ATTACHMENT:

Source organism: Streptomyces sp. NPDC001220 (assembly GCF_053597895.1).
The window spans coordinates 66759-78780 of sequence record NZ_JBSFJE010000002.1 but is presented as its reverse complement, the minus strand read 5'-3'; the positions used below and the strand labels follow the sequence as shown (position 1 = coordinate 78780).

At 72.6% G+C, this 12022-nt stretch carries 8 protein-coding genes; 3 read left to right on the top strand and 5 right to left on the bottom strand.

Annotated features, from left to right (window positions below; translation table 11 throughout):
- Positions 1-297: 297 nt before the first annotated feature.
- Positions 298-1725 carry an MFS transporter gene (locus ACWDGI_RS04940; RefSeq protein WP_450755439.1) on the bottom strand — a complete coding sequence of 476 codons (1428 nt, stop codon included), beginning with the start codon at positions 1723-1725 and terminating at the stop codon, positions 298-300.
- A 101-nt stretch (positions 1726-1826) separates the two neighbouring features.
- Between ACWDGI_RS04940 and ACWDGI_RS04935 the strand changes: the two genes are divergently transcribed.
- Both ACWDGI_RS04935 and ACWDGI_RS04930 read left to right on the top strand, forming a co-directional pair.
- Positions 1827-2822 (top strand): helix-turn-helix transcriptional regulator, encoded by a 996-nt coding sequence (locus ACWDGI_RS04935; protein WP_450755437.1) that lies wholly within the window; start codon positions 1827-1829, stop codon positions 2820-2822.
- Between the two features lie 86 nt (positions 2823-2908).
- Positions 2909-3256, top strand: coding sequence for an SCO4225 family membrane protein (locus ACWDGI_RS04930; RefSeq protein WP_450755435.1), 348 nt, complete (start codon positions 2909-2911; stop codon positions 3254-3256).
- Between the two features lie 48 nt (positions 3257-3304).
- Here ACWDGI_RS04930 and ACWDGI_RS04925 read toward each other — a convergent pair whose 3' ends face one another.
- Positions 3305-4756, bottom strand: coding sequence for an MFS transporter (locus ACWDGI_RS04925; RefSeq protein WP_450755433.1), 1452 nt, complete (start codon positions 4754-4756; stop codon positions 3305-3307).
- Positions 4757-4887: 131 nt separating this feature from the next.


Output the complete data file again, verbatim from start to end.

Source organism: Streptomyces sp. NPDC001220 (assembly GCF_053597895.1).
The window spans coordinates 66759-78780 of sequence record NZ_JBSFJE010000002.1 but is presented as its reverse complement, the minus strand read 5'-3'; the positions used below and the strand labels follow the sequence as shown (position 1 = coordinate 78780).

At 72.6% G+C, this 12022-nt stretch carries 8 protein-coding genes; 3 read left to right on the top strand and 5 right to left on the bottom strand.

Annotated features, from left to right (window positions below; translation table 11 throughout):
- Positions 1-297: 297 nt before the first annotated feature.
- Positions 298-1725 carry an MFS transporter gene (locus ACWDGI_RS04940; RefSeq protein WP_450755439.1) on the bottom strand — a complete coding sequence of 476 codons (1428 nt, stop codon included), beginning with the start codon at positions 1723-1725 and terminating at the stop codon, positions 298-300.
- A 101-nt stretch (positions 1726-1826) separates the two neighbouring features.
- Between ACWDGI_RS04940 and ACWDGI_RS04935 the strand changes: the two genes are divergently transcribed.
- Both ACWDGI_RS04935 and ACWDGI_RS04930 read left to right on the top strand, forming a co-directional pair.
- Positions 1827-2822 (top strand): helix-turn-helix transcriptional regulator, encoded by a 996-nt coding sequence (locus ACWDGI_RS04935; protein WP_450755437.1) that lies wholly within the window; start codon positions 1827-1829, stop codon positions 2820-2822.
- Between the two features lie 86 nt (positions 2823-2908).
- Positions 2909-3256, top strand: coding sequence for an SCO4225 family membrane protein (locus ACWDGI_RS04930; RefSeq protein WP_450755435.1), 348 nt, complete (start codon positions 2909-2911; stop codon positions 3254-3256).
- Between the two features lie 48 nt (positions 3257-3304).
- Here ACWDGI_RS04930 and ACWDGI_RS04925 read toward each other — a convergent pair whose 3' ends face one another.
- Positions 3305-4756, bottom strand: coding sequence for an MFS transporter (locus ACWDGI_RS04925; RefSeq protein WP_450755433.1), 1452 nt, complete (start codon positions 4754-4756; stop codon positions 3305-3307).
- Positions 4757-4887: 131 nt separating this feature from the next.